The gamma rays released can be detected and measured. A source of positrons and a detector for gamma radiation is required to study positron annihilation. The positron annihilation experiment involves the use of two detectors placed at an angle anywhere between 160-200°. 22Na and 60Co are used in the experiment. The scintillation detectors are used not only for the detection but also measurement of gamma radiation. Electronic counters are used for investigating the annihilation events. The observations made regarding the annihilation events in case of 22Na were found to be in agreement with theoretical considerations. The angular distribution of gamma rays from a 60Co source was also investigated. This part of the experiment provided rather convoluted information. The gamma rays resulting from annihilation events were found to be more spread rather than peaked. Such a behavior can be attributed to the changes in the angular momentum of the 60Co nucleus as it progresses through its unstable, excited state. Observations made in this experiment are in agreement with theoretical observations. The experiment demonstrates back-to-back emission of annihilation photons, peaking at 180°. The coincidence events for 22Na were found to be more reliable than for 60Co.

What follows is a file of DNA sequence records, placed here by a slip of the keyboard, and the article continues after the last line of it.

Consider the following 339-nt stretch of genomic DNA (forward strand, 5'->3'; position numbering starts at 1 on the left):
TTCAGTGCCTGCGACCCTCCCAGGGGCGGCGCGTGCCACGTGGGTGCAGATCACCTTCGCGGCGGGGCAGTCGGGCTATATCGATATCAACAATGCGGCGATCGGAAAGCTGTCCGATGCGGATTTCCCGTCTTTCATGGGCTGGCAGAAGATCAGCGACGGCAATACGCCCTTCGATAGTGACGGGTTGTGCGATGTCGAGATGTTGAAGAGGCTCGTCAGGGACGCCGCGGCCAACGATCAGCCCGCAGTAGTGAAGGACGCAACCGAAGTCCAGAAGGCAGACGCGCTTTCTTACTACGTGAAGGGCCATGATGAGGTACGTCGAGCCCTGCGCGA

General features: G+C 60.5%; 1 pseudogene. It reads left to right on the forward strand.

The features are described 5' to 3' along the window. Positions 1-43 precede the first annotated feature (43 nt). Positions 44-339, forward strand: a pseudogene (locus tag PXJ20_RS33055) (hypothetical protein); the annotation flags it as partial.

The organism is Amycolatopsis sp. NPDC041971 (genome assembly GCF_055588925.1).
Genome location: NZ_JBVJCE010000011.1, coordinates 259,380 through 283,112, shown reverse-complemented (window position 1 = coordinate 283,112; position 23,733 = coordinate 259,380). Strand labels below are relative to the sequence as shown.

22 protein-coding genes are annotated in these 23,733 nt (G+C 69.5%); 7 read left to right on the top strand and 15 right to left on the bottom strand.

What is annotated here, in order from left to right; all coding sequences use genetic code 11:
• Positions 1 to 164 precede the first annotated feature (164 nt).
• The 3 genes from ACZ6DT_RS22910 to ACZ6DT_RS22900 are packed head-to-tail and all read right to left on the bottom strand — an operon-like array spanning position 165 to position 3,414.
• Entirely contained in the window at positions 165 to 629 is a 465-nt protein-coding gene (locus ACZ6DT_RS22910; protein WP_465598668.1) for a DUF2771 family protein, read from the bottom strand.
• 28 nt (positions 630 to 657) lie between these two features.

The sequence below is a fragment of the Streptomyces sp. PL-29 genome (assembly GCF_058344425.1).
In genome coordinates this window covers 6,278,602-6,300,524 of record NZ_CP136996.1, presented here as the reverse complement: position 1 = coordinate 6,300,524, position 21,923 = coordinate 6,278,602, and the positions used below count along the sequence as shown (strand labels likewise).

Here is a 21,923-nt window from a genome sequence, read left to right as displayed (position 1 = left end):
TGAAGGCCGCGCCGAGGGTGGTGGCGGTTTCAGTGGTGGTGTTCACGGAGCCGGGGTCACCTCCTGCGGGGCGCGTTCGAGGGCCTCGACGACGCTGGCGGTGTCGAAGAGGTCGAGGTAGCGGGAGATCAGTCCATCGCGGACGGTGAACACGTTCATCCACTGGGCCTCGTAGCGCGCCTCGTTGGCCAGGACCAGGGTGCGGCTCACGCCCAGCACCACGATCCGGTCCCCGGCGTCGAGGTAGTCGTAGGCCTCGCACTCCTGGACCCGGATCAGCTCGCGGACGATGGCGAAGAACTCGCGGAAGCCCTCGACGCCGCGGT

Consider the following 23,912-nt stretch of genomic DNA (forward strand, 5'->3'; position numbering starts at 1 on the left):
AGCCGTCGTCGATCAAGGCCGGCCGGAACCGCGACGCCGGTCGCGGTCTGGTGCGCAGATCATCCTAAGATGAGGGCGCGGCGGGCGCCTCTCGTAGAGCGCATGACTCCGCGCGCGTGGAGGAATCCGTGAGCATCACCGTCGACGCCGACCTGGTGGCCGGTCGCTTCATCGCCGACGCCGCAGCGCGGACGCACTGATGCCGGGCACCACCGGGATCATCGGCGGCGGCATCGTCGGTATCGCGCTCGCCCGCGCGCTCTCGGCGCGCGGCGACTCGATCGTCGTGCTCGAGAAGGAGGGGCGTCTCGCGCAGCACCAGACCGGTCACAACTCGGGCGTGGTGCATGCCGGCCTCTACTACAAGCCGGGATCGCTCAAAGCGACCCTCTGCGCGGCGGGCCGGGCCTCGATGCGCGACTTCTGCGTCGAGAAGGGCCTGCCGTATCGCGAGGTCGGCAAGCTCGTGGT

Collision of a low energy positron by an electron of low energy results in their annihilation, causing the production of gamma ray photons. They are responsible for carrying away the momentum and energy of the pair. e? + e+ > ? + ? These photon rays do not have enough mass and energy to result in the production of heavier particles. The process of positron annihilation satisfies certain laws of conservation such as the conservation of electric charge, conservation of total energy, and conservation of momentum (both linear and angular). The conservation of linear momentum and energy does not accommodate the creation of one photon but rather two gamma rays. The two gamma rays ensuing from the positron annihilation move in the opposite direction. The energy possessed by these two gamma rays is approximately 0.511 MeV (Mega electron Volts). Figure 1: Feynman diagram of positron annihilation (Booklet, 2012) The two gamma rays are created because there is no momentum in the system during annihilation as both the electron and the positron come to rest for a short moment. The momentum of the system cannot be conserved if only one proton is created in the process. The collective amount of 1.022 MeV energy of the two gamma rays that are moving in opposite directions satisfies the conservation of the momentum and energy. The positron used in the annihilation process is often obtained from the decay of a proton into a neutron, resulting in the release of a positron and a neutrino. Figure 2: Emission of positron and its annihilation (PET, 2007) The gamma rays released in the process of positron annihilation are both detectable and measurable. Time coincidence counting is a technique that is employed for studying radioactive materials. With this technique, radioactive materials can be detected and identified. The disintegration rates of the radioactive materials can also be calibrated with this technique. The absolute activity of the materials can be measured by counting the radiation events occurring in the radioactive material. The radiation could comprise of beta and gamma rays and can be easily measured using the technique. During the decay of an unstable nucleus, several photons may be emitted in a cascade. 60Co nucleus is one such example. In 22Na, the decay product, which is a positron, annihilates in the source itself. To induce positron annihilation or study it, there is a need for a positron emitter. Various materials have been used